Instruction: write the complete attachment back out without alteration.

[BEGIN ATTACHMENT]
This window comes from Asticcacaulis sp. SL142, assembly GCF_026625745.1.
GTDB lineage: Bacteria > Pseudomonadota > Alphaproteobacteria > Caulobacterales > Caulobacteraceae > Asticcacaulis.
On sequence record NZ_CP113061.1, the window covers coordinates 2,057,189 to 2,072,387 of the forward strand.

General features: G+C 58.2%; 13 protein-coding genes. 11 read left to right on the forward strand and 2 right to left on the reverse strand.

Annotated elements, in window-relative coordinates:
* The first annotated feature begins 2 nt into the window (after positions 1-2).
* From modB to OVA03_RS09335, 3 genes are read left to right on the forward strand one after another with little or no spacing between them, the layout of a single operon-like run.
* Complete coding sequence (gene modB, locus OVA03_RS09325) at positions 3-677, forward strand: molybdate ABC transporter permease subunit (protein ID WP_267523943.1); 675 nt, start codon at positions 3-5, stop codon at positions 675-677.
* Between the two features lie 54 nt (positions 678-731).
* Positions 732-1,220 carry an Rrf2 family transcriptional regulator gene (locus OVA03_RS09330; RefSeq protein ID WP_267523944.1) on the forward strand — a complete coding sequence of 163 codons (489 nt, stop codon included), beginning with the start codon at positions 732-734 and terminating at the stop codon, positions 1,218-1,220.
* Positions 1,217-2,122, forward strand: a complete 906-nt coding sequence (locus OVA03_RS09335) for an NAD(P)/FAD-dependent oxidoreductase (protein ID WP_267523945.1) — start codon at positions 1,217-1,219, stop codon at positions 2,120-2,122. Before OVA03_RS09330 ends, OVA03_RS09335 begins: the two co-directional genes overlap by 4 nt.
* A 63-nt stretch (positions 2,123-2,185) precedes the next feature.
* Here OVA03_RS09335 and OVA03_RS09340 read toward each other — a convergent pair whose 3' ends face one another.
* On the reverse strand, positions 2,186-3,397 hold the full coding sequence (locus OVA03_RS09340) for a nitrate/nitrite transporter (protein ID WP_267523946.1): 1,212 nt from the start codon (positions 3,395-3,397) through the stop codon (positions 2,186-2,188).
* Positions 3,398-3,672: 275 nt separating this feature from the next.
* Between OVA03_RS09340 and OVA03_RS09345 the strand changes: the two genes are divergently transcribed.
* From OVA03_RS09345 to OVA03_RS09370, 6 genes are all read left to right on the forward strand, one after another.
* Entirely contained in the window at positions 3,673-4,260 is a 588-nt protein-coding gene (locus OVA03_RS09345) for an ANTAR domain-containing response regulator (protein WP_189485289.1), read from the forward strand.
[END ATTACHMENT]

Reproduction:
This window comes from Asticcacaulis sp. SL142, assembly GCF_026625745.1.
GTDB lineage: Bacteria > Pseudomonadota > Alphaproteobacteria > Caulobacterales > Caulobacteraceae > Asticcacaulis.
On sequence record NZ_CP113061.1, the window covers coordinates 2,057,189 to 2,072,387 of the forward strand.

General features: G+C 58.2%; 13 protein-coding genes. 11 read left to right on the forward strand and 2 right to left on the reverse strand.

Annotated elements, in window-relative coordinates:
* The first annotated feature begins 2 nt into the window (after positions 1-2).
* From modB to OVA03_RS09335, 3 genes are read left to right on the forward strand one after another with little or no spacing between them, the layout of a single operon-like run.
* Complete coding sequence (gene modB, locus OVA03_RS09325) at positions 3-677, forward strand: molybdate ABC transporter permease subunit (protein ID WP_267523943.1); 675 nt, start codon at positions 3-5, stop codon at positions 675-677.
* Between the two features lie 54 nt (positions 678-731).
* Positions 732-1,220 carry an Rrf2 family transcriptional regulator gene (locus OVA03_RS09330; RefSeq protein ID WP_267523944.1) on the forward strand — a complete coding sequence of 163 codons (489 nt, stop codon included), beginning with the start codon at positions 732-734 and terminating at the stop codon, positions 1,218-1,220.
* Positions 1,217-2,122, forward strand: a complete 906-nt coding sequence (locus OVA03_RS09335) for an NAD(P)/FAD-dependent oxidoreductase (protein ID WP_267523945.1) — start codon at positions 1,217-1,219, stop codon at positions 2,120-2,122. Before OVA03_RS09330 ends, OVA03_RS09335 begins: the two co-directional genes overlap by 4 nt.
* A 63-nt stretch (positions 2,123-2,185) precedes the next feature.
* Here OVA03_RS09335 and OVA03_RS09340 read toward each other — a convergent pair whose 3' ends face one another.
* On the reverse strand, positions 2,186-3,397 hold the full coding sequence (locus OVA03_RS09340) for a nitrate/nitrite transporter (protein ID WP_267523946.1): 1,212 nt from the start codon (positions 3,395-3,397) through the stop codon (positions 2,186-2,188).
* Positions 3,398-3,672: 275 nt separating this feature from the next.
* Between OVA03_RS09340 and OVA03_RS09345 the strand changes: the two genes are divergently transcribed.
* From OVA03_RS09345 to OVA03_RS09370, 6 genes are all read left to right on the forward strand, one after another.
* Entirely contained in the window at positions 3,673-4,260 is a 588-nt protein-coding gene (locus OVA03_RS09345) for an ANTAR domain-containing response regulator (protein WP_189485289.1), read from the forward strand.